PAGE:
Here's an idea: The Detroit Water Brigade suggests 2% of income monthly toward settling the past due balances for seniors and 5% for everyone else. Why not have people bring in a check stub to use to calculate a payment and extend the plan for longer than 2 years if necessary? We have the Great Lakes right here, so instead of privatization, why not sell our own bottled water from Michigan? If we don't, someone else just might. One thing is for certain, it is time to lay aside the politics and come together to find solutions about our most precious resource.
Detroit Water Brigade has a 10% Down Payment Assistance Program from our Water Affordability Fund that will give any family living without water services a chance to get on the DWSD Payment Plan. Detroit Residents are welcome to apply: No Questions Asked, No Restrictions Given and No Red Tape with the DWSD. Here is more information: www.detroitwaterbrigade.org/waf If you are a plumber and would like to join our Plumbing Brigade, please contact us.
Clean water and sanitation is a human right according to the United Nations. We, the people of Southeastern Michigan have a right to clean water. This involves preserving quality of the Great Lakes, the Detroit River and Lake St. Clair which supplies our water. It also means conserving water: vacant houses should not have more water than occupied homes. We all have a right to know what is happening and we each must take responsibility in preserving our resource and paying for it in a way that is fair and humane.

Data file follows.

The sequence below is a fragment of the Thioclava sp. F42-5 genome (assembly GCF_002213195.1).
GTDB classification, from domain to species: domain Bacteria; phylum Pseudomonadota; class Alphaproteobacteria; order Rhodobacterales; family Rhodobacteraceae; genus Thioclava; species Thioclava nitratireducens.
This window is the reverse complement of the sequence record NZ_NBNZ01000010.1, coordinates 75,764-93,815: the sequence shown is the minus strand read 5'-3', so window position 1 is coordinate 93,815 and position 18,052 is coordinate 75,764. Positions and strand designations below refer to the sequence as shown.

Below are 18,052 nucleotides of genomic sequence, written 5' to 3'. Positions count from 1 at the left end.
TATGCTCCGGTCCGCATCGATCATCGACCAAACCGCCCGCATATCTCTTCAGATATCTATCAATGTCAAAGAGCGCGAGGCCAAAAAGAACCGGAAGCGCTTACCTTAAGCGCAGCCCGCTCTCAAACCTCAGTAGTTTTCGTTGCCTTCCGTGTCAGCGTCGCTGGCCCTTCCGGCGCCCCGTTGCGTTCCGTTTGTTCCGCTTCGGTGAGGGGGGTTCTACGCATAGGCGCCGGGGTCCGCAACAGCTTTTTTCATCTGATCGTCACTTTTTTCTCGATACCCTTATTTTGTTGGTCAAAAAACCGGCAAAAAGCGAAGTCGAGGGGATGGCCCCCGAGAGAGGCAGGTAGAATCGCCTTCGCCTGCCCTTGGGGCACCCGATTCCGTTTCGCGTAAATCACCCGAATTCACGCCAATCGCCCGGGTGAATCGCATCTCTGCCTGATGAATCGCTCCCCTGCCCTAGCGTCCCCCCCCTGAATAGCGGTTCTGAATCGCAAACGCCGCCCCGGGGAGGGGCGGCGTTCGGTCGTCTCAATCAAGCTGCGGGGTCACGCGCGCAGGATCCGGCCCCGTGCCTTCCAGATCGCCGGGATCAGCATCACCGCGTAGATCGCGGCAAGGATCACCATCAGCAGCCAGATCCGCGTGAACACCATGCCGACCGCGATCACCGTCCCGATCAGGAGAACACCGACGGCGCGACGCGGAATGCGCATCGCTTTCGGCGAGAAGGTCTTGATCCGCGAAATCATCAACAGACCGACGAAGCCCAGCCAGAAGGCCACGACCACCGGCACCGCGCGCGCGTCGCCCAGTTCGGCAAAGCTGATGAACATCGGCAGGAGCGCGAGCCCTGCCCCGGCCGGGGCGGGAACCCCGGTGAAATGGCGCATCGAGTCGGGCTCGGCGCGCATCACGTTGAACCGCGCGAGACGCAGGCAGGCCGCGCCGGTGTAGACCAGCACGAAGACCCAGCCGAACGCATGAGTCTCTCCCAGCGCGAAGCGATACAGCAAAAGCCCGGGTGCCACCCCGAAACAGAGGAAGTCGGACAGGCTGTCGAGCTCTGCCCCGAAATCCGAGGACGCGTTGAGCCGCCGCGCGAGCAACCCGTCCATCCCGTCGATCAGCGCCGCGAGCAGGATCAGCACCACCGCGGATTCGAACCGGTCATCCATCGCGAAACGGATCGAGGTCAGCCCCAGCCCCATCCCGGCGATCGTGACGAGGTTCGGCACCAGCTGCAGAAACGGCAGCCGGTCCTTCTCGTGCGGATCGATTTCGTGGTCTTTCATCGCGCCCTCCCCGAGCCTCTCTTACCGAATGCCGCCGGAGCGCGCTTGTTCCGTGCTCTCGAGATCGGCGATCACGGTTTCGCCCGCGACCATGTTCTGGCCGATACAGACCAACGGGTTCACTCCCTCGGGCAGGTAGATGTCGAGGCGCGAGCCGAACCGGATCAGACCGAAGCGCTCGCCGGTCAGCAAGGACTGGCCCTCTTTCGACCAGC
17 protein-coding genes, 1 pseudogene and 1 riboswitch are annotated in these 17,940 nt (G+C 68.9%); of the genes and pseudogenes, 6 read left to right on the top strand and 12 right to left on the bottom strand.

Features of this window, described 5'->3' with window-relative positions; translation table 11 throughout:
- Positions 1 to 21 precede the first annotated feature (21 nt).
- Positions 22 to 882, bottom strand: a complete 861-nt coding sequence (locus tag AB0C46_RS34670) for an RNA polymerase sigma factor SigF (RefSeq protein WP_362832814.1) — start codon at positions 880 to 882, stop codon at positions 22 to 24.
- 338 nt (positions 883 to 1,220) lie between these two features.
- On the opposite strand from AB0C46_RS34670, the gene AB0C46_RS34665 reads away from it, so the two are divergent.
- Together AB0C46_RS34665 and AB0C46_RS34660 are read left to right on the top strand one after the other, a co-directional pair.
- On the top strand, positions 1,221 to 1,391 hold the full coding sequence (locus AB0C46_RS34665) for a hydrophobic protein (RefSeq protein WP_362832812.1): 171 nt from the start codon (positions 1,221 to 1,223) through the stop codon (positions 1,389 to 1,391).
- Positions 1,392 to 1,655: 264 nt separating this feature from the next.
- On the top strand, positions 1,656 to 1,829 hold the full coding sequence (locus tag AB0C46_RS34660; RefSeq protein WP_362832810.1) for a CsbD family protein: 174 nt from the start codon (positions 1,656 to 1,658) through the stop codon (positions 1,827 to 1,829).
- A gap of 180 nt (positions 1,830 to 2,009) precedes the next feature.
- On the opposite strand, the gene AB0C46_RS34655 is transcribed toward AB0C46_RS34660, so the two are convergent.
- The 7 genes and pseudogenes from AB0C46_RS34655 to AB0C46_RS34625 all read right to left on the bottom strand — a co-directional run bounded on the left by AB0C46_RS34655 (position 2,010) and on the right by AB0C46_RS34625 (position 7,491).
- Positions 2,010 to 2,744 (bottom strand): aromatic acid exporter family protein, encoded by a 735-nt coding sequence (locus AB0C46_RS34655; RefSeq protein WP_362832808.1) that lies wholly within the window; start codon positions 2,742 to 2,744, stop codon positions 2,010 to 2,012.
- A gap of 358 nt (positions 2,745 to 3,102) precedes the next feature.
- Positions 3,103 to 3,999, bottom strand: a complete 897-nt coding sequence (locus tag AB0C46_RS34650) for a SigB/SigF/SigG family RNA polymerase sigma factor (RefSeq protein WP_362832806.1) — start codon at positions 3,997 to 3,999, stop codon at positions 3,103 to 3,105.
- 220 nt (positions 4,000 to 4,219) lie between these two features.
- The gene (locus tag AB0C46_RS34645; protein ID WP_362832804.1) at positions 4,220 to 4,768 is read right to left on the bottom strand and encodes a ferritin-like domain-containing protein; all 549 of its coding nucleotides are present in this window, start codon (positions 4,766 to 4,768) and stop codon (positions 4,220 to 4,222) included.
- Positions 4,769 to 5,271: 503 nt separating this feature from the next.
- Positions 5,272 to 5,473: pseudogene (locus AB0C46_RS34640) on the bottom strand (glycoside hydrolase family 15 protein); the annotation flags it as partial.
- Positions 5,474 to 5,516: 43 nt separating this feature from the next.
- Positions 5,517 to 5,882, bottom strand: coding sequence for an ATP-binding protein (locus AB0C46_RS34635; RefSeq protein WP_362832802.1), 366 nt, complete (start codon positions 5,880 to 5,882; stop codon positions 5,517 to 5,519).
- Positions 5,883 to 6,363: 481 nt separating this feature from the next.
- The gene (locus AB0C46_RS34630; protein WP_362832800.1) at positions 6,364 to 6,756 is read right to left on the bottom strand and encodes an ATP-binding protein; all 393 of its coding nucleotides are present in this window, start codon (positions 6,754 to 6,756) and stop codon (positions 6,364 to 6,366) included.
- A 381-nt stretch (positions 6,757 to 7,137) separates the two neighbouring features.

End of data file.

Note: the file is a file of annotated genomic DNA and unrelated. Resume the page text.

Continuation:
Here are some solutions for DWSD, The Mayor and City Officials to consider:
1. Turn The Water Back On & End Water Shutoffs Now.
2. Make Payment Plans Affordable with a sliding scale or percentage of income.
3. Officials should study the previous Water Affordability Plan and create one for 2015.
4. Consider ways to forgive the debt, for instance, through community service.
Turn the water back on for Detroit. The city that invented the car, and the home of Motown is bold enough to find a way, if we only have the collective will to do so.
Co Founder/Chief Coordinator
Detroit Water Brigade
Demeeko Williams is Political Director and Chief Coordinator of the Detroit Water Brigade, a volunteer based rapid relief emergency water organization and water policy think tank. You can visit at www.detroitwaterbrigade.org for more information